Went to Los Angeles recently, and here's the trip report. The original suggested itinerary was posted here:
and it was adhered to with a few tweaks. Going to Los Angeles was a must given that I have family there (my nephew and his wife moved there a couple years ago), and they went along on several of the sightseeing days.
Spent the first day for the most part at Expo Park to see the museums. Got there a little early and was able to enjoy the large central fountain as well as the rose garden in this little park (some were in bloom). Went first to the Natural History Museum of Los Angeles, housed in a lovely turn-of-the-last-century building. The collection is very good, eclipsed only in my experience by similar museums in New York, Chicago, and Washington DC. There were loads of fossils, encompassing dinosaurs (Triceratops, three Tyrannosaurus rexes of different ages, Allosaurus, Stegosaurus, Corythosaurus, Camarasaurus, plus eggs and a T Rex and Triceratops set up in fight mode), dinosaur relatives (Pteranodon, Pleisosaur, Mosasaur), and early mammals (dire wolf, Smilodon, ground sloth, mastodon). There were large dioramas (two for North American mammals and one for African mammals), lots of stuffed birds, shells, and minerals/gemstones (this last much more interesting than in most similar museums). There were also poorly lit marsh and rain forest environments, a section on Los Angeles history, and relics from Mayan, Aztec, and Incan civilizations. There were scads of noisy children here and at the next destination, the California Science Center. This latter was definitely geared for the pre-teen set, with hands-on exhibits encompassing biology, ecosystems, and creativity that proved of minimal interest. Best was the air and space section, containing originals and replicas of planes, space capsules, satellites, rockets, space suits, and a moon rock fragment. Fortunately, the California African-American Museum was both child-free and enjoyable. One section was given over to segregation issues in Los Angeles and information about major 20th-century riots there (Rodney King, 1960s Watts, Zoot Suit), while the rest focused on artwork. In the "works on paper" gallery were various nuggets, including brand name stuff by Picasso, Miro, Vasalery, and Albers. The ink/paint on canvas work by Kenyatta A.C. Hinkle was only fair, but the television-inspired mixed-media fancies by Derrick Adams were terrific, very clever, often funny, and occasionally chilling. Given that the Pacific Asia Museum is currently closed for earthquake retrofitting, decided to head next to the nearby USC campus (brick and charming) and the Doheny Library, where a small gallery holds what is currently in town from that museum. There were about 60 ceramic pieces, mostly Chinese and Japanese with a few Thai and Korean items of generally high quality. Had time to visit El Pueblo de Los Angeles, home to a large outdoor Mexican style market, a couple small historic homes (the Avila Adobe, which is the oldest house in LA, and the Sepulveda House, both with recreated rooms containing furniture and artifacts), and several tiny museums: Italian-American (deals with famous Italians, as well as prejudice against Italians in the US), Chinese-American (deals with the Asian-American Movement, as well as old and new LA Chinatown), and a tiny Fire Museum (with a few helmets and couple pieces of vintage apparatus), as well as an old church (Our Lady Queen of Angels Church) and a mural, “American Tropical," by David Alfaro Siqueiros.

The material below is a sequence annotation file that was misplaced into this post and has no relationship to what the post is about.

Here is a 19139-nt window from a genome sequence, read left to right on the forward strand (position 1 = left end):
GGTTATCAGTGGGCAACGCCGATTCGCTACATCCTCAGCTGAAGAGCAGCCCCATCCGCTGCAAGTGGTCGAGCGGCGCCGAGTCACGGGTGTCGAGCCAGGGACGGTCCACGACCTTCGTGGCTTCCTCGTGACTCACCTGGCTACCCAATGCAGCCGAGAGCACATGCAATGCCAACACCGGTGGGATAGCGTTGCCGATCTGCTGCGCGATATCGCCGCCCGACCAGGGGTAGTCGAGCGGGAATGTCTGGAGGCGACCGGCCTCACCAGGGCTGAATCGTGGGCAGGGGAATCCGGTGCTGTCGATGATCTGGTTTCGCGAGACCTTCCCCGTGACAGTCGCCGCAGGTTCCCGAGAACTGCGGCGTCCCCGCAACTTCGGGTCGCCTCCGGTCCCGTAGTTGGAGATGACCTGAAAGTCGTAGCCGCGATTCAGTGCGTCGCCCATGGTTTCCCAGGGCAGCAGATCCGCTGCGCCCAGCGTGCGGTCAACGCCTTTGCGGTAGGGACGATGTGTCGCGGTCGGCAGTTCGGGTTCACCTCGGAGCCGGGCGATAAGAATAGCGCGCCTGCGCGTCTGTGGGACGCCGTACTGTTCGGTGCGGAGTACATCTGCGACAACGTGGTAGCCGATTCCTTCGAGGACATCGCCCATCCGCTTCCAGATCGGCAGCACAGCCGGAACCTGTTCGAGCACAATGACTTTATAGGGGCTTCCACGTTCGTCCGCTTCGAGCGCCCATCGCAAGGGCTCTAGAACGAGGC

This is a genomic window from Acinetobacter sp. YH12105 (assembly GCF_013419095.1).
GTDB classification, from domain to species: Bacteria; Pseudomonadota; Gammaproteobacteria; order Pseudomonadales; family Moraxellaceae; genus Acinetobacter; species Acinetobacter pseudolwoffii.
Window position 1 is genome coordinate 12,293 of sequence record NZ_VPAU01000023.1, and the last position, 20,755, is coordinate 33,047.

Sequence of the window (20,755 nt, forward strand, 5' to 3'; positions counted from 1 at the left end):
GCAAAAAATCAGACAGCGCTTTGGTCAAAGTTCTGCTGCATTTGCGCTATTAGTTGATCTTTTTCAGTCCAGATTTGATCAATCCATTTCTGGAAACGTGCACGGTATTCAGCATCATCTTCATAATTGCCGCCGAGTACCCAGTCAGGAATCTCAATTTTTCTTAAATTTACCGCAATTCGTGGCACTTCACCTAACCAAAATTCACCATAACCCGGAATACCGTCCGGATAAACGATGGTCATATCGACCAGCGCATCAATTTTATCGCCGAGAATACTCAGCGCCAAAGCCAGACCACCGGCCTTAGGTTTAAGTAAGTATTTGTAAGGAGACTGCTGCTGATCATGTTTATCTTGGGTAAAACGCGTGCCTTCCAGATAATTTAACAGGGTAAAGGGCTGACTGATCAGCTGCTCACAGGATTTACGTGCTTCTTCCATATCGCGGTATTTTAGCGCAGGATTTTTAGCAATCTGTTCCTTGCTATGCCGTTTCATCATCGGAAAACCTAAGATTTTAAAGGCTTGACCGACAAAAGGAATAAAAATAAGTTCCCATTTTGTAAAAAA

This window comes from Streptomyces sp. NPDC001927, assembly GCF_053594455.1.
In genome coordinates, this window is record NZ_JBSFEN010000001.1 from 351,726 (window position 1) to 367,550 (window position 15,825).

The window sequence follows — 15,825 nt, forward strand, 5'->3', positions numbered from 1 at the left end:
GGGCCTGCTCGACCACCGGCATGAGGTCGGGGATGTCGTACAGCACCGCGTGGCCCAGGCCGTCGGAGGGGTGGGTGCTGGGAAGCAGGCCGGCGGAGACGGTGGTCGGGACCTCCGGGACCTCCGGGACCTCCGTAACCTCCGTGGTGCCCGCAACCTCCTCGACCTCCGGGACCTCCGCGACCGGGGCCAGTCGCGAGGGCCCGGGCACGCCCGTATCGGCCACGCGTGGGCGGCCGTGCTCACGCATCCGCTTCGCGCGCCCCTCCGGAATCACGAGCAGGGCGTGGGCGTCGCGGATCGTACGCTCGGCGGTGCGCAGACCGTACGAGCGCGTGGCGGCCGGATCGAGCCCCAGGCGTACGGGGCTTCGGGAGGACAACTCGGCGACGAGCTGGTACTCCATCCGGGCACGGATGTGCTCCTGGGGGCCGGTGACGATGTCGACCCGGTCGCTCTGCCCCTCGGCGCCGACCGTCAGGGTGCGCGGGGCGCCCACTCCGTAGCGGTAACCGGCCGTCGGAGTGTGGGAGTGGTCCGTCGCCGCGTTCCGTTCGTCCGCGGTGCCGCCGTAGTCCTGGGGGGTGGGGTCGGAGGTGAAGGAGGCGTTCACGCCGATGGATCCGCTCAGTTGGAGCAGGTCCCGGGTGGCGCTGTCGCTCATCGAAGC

Because of an uncharacteristically late start and misinformation about the size of the museum, was only able to do two things today, but both were very good. Went first to the Hammer Museum, which was nowhere near as large as the person I called there led me to believe. This place contains several small galleries, mostly given over to recent art. One had a respectable clutch of 20th century art, including a piece by Ruscha. Others were devoted to a single cutting-edge artist (mostly video-based and forgettable). Best by far was the small permanent collection of pre-20th-century masters: two works each by Rembrandt, Moreau, Van Gogh, Corot, and Toulouse-Lautrec, plus individual items by Cassatt, Degas, Rodin, Rubens, Sargent, Manet, Cezanne, Eakins, Gaugin, and Gericault. The courtyard was also full of funny wobble chairs that museum patrons seemed to be enjoying thoroughly. Short, but well worth the visit. Continued on to the bottom of the Venice Beach Boardwalk and strolled up to the Santa Monica Pier. Arguably, this is the best spot ever for people watching: everyone from bodybuilders (at Muscle Beach), artists, preachers, itinerant musicians, homeless, skateboarders, bicyclists, surfer dudes, families, and tourists (guilty as charged for this last). The Boardwalk is crammed with cheap eateries, souvenir shops, "medical" marijuana dispensaries, tattoo parlors, fortune tellers, and plenty more. The shops end in Santa Monica, though there's a huge stretch of beach volleyball courts and a few hotels and restaurants. The Santa Monica Pier (now officially designated as the terminus of Route 66) contains all the tacky shops, food stalls, and street musicians at this end of the Boardwalk. The Pier also has an amusement park and little aquarium, plus the expected hordes of people. Lots of fun.